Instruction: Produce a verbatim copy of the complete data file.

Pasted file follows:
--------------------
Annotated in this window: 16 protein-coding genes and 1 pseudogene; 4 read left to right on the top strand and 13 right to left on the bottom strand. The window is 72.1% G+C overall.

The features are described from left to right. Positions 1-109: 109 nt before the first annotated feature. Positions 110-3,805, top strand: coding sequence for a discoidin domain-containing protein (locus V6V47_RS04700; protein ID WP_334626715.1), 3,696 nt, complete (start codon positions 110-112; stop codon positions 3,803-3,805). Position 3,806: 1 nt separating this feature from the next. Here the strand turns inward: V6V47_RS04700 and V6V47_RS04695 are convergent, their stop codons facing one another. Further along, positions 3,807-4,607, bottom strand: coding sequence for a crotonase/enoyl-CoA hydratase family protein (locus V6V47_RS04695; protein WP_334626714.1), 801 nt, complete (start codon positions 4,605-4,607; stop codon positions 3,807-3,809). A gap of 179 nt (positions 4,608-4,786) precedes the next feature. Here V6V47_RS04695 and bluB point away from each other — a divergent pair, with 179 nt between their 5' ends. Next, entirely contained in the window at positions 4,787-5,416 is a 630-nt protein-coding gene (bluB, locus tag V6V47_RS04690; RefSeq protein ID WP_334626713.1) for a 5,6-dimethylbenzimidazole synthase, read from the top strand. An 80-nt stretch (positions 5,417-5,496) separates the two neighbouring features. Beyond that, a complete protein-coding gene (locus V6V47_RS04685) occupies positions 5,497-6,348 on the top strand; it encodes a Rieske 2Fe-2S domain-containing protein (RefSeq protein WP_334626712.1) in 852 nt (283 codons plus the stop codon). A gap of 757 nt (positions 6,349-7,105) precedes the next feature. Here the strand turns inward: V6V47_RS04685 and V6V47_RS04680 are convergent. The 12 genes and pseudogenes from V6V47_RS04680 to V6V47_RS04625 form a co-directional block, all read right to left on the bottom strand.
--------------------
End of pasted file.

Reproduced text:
Annotated in this window: 16 protein-coding genes and 1 pseudogene; 4 read left to right on the top strand and 13 right to left on the bottom strand. The window is 72.1% G+C overall.

The features are described from left to right. Positions 1-109: 109 nt before the first annotated feature. Positions 110-3,805, top strand: coding sequence for a discoidin domain-containing protein (locus V6V47_RS04700; protein ID WP_334626715.1), 3,696 nt, complete (start codon positions 110-112; stop codon positions 3,803-3,805). Position 3,806: 1 nt separating this feature from the next. Here the strand turns inward: V6V47_RS04700 and V6V47_RS04695 are convergent, their stop codons facing one another. Further along, positions 3,807-4,607, bottom strand: coding sequence for a crotonase/enoyl-CoA hydratase family protein (locus V6V47_RS04695; protein WP_334626714.1), 801 nt, complete (start codon positions 4,605-4,607; stop codon positions 3,807-3,809). A gap of 179 nt (positions 4,608-4,786) precedes the next feature. Here V6V47_RS04695 and bluB point away from each other — a divergent pair, with 179 nt between their 5' ends. Next, entirely contained in the window at positions 4,787-5,416 is a 630-nt protein-coding gene (bluB, locus tag V6V47_RS04690; RefSeq protein ID WP_334626713.1) for a 5,6-dimethylbenzimidazole synthase, read from the top strand. An 80-nt stretch (positions 5,417-5,496) separates the two neighbouring features. Beyond that, a complete protein-coding gene (locus V6V47_RS04685) occupies positions 5,497-6,348 on the top strand; it encodes a Rieske 2Fe-2S domain-containing protein (RefSeq protein WP_334626712.1) in 852 nt (283 codons plus the stop codon). A gap of 757 nt (positions 6,349-7,105) precedes the next feature. Here the strand turns inward: V6V47_RS04685 and V6V47_RS04680 are convergent. The 12 genes and pseudogenes from V6V47_RS04680 to V6V47_RS04625 form a co-directional block, all read right to left on the bottom strand.